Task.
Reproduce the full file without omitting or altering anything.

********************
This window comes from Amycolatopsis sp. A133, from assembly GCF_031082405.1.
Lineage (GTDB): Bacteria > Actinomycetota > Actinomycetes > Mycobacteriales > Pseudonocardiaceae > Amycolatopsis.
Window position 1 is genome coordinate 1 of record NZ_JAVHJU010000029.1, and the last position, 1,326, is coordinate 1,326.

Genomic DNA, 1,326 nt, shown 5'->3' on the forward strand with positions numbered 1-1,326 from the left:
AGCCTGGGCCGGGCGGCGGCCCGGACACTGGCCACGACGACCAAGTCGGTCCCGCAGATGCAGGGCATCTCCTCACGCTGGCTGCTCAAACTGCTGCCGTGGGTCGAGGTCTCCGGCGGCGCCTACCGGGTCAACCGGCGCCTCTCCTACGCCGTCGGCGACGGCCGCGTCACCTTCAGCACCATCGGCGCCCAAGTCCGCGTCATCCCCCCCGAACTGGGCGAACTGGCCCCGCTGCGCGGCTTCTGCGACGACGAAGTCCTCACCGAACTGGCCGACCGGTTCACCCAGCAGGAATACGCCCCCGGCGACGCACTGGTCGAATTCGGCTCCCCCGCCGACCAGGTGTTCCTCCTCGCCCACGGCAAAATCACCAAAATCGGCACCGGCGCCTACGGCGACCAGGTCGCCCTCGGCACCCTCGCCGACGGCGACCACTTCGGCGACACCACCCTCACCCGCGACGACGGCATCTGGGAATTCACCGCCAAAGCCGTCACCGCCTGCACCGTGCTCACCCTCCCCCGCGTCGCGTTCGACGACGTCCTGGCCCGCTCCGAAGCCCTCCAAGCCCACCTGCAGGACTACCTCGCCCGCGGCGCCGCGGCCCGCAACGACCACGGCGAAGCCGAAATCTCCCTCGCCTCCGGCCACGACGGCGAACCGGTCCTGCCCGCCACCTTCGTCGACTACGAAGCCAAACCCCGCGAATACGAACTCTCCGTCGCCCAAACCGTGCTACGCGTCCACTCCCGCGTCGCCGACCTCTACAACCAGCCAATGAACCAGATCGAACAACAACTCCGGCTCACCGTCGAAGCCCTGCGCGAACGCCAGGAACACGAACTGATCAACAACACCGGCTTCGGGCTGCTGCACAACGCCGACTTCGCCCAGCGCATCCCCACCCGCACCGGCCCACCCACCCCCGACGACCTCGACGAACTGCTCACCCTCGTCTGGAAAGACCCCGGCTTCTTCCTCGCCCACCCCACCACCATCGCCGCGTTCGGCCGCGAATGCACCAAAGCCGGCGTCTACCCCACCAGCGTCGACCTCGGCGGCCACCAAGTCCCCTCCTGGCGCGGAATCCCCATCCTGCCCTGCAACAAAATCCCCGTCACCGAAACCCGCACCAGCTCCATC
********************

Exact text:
This window comes from Amycolatopsis sp. A133, from assembly GCF_031082405.1.
Lineage (GTDB): Bacteria > Actinomycetota > Actinomycetes > Mycobacteriales > Pseudonocardiaceae > Amycolatopsis.
Window position 1 is genome coordinate 1 of record NZ_JAVHJU010000029.1, and the last position, 1,326, is coordinate 1,326.

Genomic DNA, 1,326 nt, shown 5'->3' on the forward strand with positions numbered 1-1,326 from the left:
AGCCTGGGCCGGGCGGCGGCCCGGACACTGGCCACGACGACCAAGTCGGTCCCGCAGATGCAGGGCATCTCCTCACGCTGGCTGCTCAAACTGCTGCCGTGGGTCGAGGTCTCCGGCGGCGCCTACCGGGTCAACCGGCGCCTCTCCTACGCCGTCGGCGACGGCCGCGTCACCTTCAGCACCATCGGCGCCCAAGTCCGCGTCATCCCCCCCGAACTGGGCGAACTGGCCCCGCTGCGCGGCTTCTGCGACGACGAAGTCCTCACCGAACTGGCCGACCGGTTCACCCAGCAGGAATACGCCCCCGGCGACGCACTGGTCGAATTCGGCTCCCCCGCCGACCAGGTGTTCCTCCTCGCCCACGGCAAAATCACCAAAATCGGCACCGGCGCCTACGGCGACCAGGTCGCCCTCGGCACCCTCGCCGACGGCGACCACTTCGGCGACACCACCCTCACCCGCGACGACGGCATCTGGGAATTCACCGCCAAAGCCGTCACCGCCTGCACCGTGCTCACCCTCCCCCGCGTCGCGTTCGACGACGTCCTGGCCCGCTCCGAAGCCCTCCAAGCCCACCTGCAGGACTACCTCGCCCGCGGCGCCGCGGCCCGCAACGACCACGGCGAAGCCGAAATCTCCCTCGCCTCCGGCCACGACGGCGAACCGGTCCTGCCCGCCACCTTCGTCGACTACGAAGCCAAACCCCGCGAATACGAACTCTCCGTCGCCCAAACCGTGCTACGCGTCCACTCCCGCGTCGCCGACCTCTACAACCAGCCAATGAACCAGATCGAACAACAACTCCGGCTCACCGTCGAAGCCCTGCGCGAACGCCAGGAACACGAACTGATCAACAACACCGGCTTCGGGCTGCTGCACAACGCCGACTTCGCCCAGCGCATCCCCACCCGCACCGGCCCACCCACCCCCGACGACCTCGACGAACTGCTCACCCTCGTCTGGAAAGACCCCGGCTTCTTCCTCGCCCACCCCACCACCATCGCCGCGTTCGGCCGCGAATGCACCAAAGCCGGCGTCTACCCCACCAGCGTCGACCTCGGCGGCCACCAAGTCCCCTCCTGGCGCGGAATCCCCATCCTGCCCTGCAACAAAATCCCCGTCACCGAAACCCGCACCAGCTCCATC